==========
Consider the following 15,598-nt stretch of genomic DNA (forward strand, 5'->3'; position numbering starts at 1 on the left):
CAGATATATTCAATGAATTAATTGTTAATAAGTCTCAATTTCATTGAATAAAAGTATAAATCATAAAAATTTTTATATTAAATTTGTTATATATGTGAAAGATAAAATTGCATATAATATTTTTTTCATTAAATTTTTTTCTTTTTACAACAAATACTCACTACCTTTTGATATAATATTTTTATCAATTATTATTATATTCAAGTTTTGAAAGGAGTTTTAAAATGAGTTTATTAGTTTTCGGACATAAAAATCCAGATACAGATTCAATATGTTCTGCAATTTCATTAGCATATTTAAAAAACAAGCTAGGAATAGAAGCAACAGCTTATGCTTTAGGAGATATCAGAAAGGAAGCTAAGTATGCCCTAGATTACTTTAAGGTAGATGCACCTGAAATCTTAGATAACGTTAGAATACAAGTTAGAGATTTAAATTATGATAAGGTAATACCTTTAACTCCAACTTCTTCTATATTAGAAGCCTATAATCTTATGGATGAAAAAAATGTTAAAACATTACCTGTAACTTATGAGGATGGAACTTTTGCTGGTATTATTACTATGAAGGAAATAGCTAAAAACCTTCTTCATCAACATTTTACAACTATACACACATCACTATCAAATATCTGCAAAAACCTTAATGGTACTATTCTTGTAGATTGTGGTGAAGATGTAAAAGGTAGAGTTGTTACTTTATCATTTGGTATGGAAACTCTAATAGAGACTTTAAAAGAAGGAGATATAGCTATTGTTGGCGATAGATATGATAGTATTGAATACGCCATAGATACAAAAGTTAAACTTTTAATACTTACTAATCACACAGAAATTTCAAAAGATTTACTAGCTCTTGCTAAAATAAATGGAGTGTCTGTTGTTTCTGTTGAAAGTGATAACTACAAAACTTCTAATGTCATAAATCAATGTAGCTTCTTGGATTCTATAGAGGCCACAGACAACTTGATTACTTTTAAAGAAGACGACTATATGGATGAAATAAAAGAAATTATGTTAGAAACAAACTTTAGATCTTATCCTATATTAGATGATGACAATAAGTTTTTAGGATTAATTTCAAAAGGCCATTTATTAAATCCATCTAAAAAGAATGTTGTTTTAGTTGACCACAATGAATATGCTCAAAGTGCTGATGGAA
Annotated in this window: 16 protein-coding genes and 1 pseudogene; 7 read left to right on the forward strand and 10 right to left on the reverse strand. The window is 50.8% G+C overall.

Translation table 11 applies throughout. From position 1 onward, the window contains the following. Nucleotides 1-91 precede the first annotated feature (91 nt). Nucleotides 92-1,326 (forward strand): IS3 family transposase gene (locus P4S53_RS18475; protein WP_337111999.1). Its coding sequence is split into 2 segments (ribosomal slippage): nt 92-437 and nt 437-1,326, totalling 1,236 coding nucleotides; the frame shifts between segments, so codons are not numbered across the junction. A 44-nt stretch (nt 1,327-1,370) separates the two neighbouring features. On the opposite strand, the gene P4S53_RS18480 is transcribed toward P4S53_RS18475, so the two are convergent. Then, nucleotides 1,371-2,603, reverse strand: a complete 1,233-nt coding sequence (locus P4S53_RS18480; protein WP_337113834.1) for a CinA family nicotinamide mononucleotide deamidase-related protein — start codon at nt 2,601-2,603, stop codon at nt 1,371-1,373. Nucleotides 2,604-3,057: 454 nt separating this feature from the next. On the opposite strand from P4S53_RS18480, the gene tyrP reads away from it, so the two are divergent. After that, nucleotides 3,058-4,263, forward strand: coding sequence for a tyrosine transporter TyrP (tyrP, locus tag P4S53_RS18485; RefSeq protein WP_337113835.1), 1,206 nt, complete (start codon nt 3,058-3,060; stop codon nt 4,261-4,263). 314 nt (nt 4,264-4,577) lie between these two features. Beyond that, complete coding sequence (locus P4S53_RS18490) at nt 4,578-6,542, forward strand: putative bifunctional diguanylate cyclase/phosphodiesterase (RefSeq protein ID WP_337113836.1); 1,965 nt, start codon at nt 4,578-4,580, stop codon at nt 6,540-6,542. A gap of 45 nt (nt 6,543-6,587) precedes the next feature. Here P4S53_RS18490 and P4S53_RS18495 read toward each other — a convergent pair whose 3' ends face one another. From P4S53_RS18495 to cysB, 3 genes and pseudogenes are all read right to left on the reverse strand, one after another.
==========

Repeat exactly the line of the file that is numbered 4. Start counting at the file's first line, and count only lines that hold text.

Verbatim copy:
Translation table 11 applies throughout. From position 1 onward, the window contains the following. Nucleotides 1-91 precede the first annotated feature (91 nt). Nucleotides 92-1,326 (forward strand): IS3 family transposase gene (locus P4S53_RS18475; protein WP_337111999.1). Its coding sequence is split into 2 segments (ribosomal slippage): nt 92-437 and nt 437-1,326, totalling 1,236 coding nucleotides; the frame shifts between segments, so codons are not numbered across the junction. A 44-nt stretch (nt 1,327-1,370) separates the two neighbouring features. On the opposite strand, the gene P4S53_RS18480 is transcribed toward P4S53_RS18475, so the two are convergent. Then, nucleotides 1,371-2,603, reverse strand: a complete 1,233-nt coding sequence (locus P4S53_RS18480; protein WP_337113834.1) for a CinA family nicotinamide mononucleotide deamidase-related protein — start codon at nt 2,601-2,603, stop codon at nt 1,371-1,373. Nucleotides 2,604-3,057: 454 nt separating this feature from the next. On the opposite strand from P4S53_RS18480, the gene tyrP reads away from it, so the two are divergent. After that, nucleotides 3,058-4,263, forward strand: coding sequence for a tyrosine transporter TyrP (tyrP, locus tag P4S53_RS18485; RefSeq protein WP_337113835.1), 1,206 nt, complete (start codon nt 3,058-3,060; stop codon nt 4,261-4,263). 314 nt (nt 4,264-4,577) lie between these two features. Beyond that, complete coding sequence (locus P4S53_RS18490) at nt 4,578-6,542, forward strand: putative bifunctional diguanylate cyclase/phosphodiesterase (RefSeq protein ID WP_337113836.1); 1,965 nt, start codon at nt 4,578-4,580, stop codon at nt 6,540-6,542. A gap of 45 nt (nt 6,543-6,587) precedes the next feature. Here P4S53_RS18490 and P4S53_RS18495 read toward each other — a convergent pair whose 3' ends face one another. From P4S53_RS18495 to cysB, 3 genes and pseudogenes are all read right to left on the reverse strand, one after another.